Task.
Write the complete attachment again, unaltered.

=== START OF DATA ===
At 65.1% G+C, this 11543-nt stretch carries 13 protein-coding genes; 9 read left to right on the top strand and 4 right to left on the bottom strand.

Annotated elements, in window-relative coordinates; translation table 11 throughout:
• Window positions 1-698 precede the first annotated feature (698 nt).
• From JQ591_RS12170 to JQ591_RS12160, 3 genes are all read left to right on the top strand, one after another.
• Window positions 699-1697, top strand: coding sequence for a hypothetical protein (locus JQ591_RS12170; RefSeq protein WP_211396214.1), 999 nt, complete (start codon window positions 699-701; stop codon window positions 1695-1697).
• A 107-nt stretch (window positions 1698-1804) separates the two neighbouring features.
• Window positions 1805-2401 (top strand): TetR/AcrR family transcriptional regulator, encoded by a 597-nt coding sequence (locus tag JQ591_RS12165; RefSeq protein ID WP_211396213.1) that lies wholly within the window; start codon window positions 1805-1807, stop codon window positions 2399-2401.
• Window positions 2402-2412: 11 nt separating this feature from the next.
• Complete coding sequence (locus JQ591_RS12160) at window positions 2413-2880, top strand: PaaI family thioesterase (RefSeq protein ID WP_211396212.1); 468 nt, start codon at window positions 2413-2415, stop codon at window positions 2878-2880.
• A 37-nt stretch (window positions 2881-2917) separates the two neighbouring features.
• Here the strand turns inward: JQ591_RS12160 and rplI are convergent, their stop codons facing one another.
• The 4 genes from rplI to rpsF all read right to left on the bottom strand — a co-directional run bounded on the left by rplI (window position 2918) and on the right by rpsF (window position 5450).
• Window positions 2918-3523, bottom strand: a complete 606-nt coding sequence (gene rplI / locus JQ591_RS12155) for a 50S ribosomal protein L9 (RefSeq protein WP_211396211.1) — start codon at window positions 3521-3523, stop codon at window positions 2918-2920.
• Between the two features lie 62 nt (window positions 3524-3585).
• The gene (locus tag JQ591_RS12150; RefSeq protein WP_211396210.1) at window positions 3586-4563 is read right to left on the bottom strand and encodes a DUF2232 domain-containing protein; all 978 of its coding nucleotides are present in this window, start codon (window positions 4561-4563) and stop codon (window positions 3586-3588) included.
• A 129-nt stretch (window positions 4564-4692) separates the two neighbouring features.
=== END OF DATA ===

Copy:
At 65.1% G+C, this 11543-nt stretch carries 13 protein-coding genes; 9 read left to right on the top strand and 4 right to left on the bottom strand.

Annotated elements, in window-relative coordinates; translation table 11 throughout:
• Window positions 1-698 precede the first annotated feature (698 nt).
• From JQ591_RS12170 to JQ591_RS12160, 3 genes are all read left to right on the top strand, one after another.
• Window positions 699-1697, top strand: coding sequence for a hypothetical protein (locus JQ591_RS12170; RefSeq protein WP_211396214.1), 999 nt, complete (start codon window positions 699-701; stop codon window positions 1695-1697).
• A 107-nt stretch (window positions 1698-1804) separates the two neighbouring features.
• Window positions 1805-2401 (top strand): TetR/AcrR family transcriptional regulator, encoded by a 597-nt coding sequence (locus tag JQ591_RS12165; RefSeq protein ID WP_211396213.1) that lies wholly within the window; start codon window positions 1805-1807, stop codon window positions 2399-2401.
• Window positions 2402-2412: 11 nt separating this feature from the next.
• Complete coding sequence (locus JQ591_RS12160) at window positions 2413-2880, top strand: PaaI family thioesterase (RefSeq protein ID WP_211396212.1); 468 nt, start codon at window positions 2413-2415, stop codon at window positions 2878-2880.
• A 37-nt stretch (window positions 2881-2917) separates the two neighbouring features.
• Here the strand turns inward: JQ591_RS12160 and rplI are convergent, their stop codons facing one another.
• The 4 genes from rplI to rpsF all read right to left on the bottom strand — a co-directional run bounded on the left by rplI (window position 2918) and on the right by rpsF (window position 5450).
• Window positions 2918-3523, bottom strand: a complete 606-nt coding sequence (gene rplI / locus JQ591_RS12155) for a 50S ribosomal protein L9 (RefSeq protein WP_211396211.1) — start codon at window positions 3521-3523, stop codon at window positions 2918-2920.
• Between the two features lie 62 nt (window positions 3524-3585).
• The gene (locus tag JQ591_RS12150; RefSeq protein WP_211396210.1) at window positions 3586-4563 is read right to left on the bottom strand and encodes a DUF2232 domain-containing protein; all 978 of its coding nucleotides are present in this window, start codon (window positions 4561-4563) and stop codon (window positions 3586-3588) included.
• A 129-nt stretch (window positions 4564-4692) separates the two neighbouring features.